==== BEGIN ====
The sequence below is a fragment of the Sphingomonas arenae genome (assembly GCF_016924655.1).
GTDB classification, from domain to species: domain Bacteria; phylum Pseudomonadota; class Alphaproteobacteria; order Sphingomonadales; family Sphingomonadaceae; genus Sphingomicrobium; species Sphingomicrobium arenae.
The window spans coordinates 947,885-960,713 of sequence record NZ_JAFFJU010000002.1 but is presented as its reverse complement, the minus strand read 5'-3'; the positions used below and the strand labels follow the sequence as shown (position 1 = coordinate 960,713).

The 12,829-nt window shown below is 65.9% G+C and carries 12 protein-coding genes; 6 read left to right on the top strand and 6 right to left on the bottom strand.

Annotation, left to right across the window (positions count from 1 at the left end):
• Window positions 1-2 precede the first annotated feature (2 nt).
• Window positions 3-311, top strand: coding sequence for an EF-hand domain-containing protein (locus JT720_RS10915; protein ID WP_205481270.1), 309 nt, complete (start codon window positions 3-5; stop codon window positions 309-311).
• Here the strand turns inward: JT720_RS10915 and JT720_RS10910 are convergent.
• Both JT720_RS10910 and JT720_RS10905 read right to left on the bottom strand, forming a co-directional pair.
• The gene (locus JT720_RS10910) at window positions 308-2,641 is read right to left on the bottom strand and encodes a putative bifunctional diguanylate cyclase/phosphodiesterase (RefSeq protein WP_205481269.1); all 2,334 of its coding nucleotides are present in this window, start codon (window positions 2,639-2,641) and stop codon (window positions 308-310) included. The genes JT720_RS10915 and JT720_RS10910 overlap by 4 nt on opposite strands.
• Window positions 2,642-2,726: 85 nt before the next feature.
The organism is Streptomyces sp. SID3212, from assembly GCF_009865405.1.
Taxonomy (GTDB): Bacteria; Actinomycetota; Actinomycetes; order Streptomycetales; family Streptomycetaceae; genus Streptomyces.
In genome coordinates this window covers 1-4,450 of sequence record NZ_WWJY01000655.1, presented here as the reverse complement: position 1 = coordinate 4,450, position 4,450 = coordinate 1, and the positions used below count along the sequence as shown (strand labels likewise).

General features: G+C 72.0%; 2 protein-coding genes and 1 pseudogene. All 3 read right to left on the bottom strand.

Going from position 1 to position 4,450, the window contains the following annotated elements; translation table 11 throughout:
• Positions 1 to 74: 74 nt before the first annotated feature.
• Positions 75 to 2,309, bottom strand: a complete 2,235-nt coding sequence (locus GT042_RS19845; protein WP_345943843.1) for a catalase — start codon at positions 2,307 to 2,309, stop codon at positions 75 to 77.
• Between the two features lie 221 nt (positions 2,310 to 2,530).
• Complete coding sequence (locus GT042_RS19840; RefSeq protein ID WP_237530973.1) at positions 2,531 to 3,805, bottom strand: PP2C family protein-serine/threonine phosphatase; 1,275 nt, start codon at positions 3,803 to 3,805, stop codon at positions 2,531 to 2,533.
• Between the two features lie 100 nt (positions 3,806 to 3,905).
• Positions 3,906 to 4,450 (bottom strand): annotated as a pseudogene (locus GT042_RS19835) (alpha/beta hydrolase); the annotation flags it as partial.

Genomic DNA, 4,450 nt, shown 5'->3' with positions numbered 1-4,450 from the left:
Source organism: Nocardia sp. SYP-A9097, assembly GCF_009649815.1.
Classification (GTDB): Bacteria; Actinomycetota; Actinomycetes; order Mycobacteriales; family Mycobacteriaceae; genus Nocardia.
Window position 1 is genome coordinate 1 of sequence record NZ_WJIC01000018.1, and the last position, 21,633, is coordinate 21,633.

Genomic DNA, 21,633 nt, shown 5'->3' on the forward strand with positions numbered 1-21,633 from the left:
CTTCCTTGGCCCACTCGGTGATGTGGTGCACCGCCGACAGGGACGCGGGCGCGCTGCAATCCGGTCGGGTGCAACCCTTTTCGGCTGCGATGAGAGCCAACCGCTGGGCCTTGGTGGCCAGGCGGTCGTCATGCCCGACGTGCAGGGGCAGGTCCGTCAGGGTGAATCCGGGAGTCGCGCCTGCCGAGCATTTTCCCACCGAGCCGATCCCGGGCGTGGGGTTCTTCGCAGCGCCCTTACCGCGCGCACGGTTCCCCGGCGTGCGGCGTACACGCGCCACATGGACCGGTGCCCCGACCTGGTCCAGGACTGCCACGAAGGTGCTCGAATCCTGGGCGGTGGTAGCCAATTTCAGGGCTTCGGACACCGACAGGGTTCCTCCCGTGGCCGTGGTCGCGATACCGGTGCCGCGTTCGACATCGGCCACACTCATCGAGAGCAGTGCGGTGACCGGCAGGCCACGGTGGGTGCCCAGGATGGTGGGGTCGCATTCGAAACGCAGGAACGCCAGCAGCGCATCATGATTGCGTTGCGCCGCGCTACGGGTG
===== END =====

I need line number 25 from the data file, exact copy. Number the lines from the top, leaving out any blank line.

Classification (GTDB): Bacteria; Actinomycetota; Actinomycetes; order Mycobacteriales; family Mycobacteriaceae; genus Nocardia.